Learning from the past to predict the future: using archaeological findings and GPS data to quantify reindeer sensitivity to anthropogenic disturbance in Norway
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- Panzacchi, M., Van Moorter, B., Jordhøy, P. et al. Landscape Ecol (2013) 28: 847. doi:10.1007/s10980-012-9793-5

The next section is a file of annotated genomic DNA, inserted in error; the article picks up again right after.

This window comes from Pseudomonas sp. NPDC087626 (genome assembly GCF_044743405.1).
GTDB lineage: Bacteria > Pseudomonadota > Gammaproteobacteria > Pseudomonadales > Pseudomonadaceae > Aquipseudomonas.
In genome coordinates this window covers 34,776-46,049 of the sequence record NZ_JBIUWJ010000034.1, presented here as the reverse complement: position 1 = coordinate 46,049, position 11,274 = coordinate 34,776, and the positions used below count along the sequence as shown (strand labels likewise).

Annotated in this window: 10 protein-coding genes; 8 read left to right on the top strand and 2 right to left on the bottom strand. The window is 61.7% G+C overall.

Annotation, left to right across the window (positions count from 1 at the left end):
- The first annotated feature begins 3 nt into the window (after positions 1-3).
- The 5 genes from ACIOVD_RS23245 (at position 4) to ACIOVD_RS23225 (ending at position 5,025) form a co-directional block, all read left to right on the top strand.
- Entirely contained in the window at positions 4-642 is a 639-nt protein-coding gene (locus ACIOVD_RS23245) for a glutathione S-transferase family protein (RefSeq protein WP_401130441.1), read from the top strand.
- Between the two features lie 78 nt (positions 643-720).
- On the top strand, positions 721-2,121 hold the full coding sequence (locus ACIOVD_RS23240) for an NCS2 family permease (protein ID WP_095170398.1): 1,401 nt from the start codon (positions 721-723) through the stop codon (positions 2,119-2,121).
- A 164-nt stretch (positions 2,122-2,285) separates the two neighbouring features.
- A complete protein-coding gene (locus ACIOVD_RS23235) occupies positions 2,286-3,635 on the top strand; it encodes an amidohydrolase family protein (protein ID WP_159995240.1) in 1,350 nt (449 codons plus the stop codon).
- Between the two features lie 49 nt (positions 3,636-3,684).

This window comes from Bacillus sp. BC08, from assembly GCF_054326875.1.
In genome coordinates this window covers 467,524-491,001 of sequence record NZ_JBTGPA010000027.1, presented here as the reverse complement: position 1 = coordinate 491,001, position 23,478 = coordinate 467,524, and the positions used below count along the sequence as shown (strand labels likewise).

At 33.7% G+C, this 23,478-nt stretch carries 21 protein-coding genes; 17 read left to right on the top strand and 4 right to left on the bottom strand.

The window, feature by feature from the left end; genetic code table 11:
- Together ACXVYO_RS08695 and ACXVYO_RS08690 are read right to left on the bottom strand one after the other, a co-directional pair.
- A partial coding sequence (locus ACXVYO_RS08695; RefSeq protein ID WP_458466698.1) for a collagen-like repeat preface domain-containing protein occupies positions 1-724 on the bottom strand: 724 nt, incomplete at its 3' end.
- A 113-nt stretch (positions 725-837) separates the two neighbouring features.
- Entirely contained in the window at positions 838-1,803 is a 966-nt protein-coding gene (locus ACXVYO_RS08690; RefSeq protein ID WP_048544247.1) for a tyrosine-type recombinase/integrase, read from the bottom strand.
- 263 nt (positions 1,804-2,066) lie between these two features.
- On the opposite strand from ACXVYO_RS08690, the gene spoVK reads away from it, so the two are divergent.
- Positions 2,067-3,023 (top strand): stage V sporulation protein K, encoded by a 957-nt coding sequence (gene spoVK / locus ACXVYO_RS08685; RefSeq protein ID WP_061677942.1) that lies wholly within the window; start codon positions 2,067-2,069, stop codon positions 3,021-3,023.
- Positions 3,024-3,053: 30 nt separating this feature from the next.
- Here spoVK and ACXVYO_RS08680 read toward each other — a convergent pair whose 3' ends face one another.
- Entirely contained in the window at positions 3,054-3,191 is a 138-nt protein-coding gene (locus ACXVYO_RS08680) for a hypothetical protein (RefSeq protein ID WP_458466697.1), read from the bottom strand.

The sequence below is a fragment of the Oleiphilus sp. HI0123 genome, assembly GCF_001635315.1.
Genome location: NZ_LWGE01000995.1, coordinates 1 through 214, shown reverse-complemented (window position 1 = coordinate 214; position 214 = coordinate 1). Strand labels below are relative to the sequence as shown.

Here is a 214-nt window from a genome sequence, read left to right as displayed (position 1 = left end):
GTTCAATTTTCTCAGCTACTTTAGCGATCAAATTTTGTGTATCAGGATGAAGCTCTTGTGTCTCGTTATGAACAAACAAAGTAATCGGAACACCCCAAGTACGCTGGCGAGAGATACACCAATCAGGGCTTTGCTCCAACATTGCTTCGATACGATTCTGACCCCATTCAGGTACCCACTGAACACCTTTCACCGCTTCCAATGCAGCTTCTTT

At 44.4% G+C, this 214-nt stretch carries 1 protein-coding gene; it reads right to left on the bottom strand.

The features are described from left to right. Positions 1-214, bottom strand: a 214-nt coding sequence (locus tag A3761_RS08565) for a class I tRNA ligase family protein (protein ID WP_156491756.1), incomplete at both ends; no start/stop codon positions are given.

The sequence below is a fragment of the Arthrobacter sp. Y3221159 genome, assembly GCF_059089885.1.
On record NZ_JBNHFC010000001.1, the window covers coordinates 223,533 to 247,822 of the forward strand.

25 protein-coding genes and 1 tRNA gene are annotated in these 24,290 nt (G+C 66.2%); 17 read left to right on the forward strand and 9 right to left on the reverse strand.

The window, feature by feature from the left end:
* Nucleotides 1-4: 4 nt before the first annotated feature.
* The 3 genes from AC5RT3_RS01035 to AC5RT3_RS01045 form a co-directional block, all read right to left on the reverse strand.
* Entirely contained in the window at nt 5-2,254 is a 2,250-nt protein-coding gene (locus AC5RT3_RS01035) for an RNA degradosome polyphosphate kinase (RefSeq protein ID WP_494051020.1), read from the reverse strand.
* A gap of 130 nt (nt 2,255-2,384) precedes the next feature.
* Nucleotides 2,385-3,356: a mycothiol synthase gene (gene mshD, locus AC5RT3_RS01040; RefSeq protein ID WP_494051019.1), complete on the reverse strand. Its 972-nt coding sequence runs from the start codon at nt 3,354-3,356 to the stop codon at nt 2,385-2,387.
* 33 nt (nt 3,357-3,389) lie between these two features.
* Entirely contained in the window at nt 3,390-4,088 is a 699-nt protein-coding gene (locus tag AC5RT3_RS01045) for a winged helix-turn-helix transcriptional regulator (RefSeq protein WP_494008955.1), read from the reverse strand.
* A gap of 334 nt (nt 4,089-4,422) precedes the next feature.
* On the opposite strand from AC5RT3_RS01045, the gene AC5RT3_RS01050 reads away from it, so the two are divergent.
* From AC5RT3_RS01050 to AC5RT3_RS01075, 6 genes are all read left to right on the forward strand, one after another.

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Norwegian wild reindeer Rangifer tarandus tarandus are divided into 23 virtually isolated populations, primarily due to the abandonment of traditional migration and movement corridors caused by the development of infrastructures. By conducting a nation-wide, interdisciplinary pre-post study on a temporal scale spanning centuries, we modelled current reindeer movements with respect to archaeological findings to quantify long-term changes in area use related to anthropogenic disturbance. The location of 3,113 pitfall traps and hunting blinds, built 600–2000 years ago and used until 350–400 years ago, testified the location of traditional movement corridors. Current movement routes were delineated using Brownian Bridge Movement Models based on 147 reindeer GPS-monitored during 10 years. Using Path Analysis we quantified direct, indirect and total effects of different infrastructures within multiple scales (1, 5, and 10 km-radius buffers) on the current probability of use of ancient movement corridors. Tourist cabins and roads had the strongest long-term direct effects at most scales: 1 tourist cabin and 1 km road within a 1 km-radius buffer would lead, respectively, to complete area abandonment, and to a 46 % decrease in the probability of use. Power lines and private cabins had significant indirect effects on area use through their effect on roads, while hiking trails and, in particular, hydroelectric dams had highly variable effects, not significant at a nation-wide scale. Finally, we provide a flexible tool to estimate the potential long-term direct and cumulative effects of different types of infrastructures at the desired spatial scale to be used for the development of future sustainable land management plans.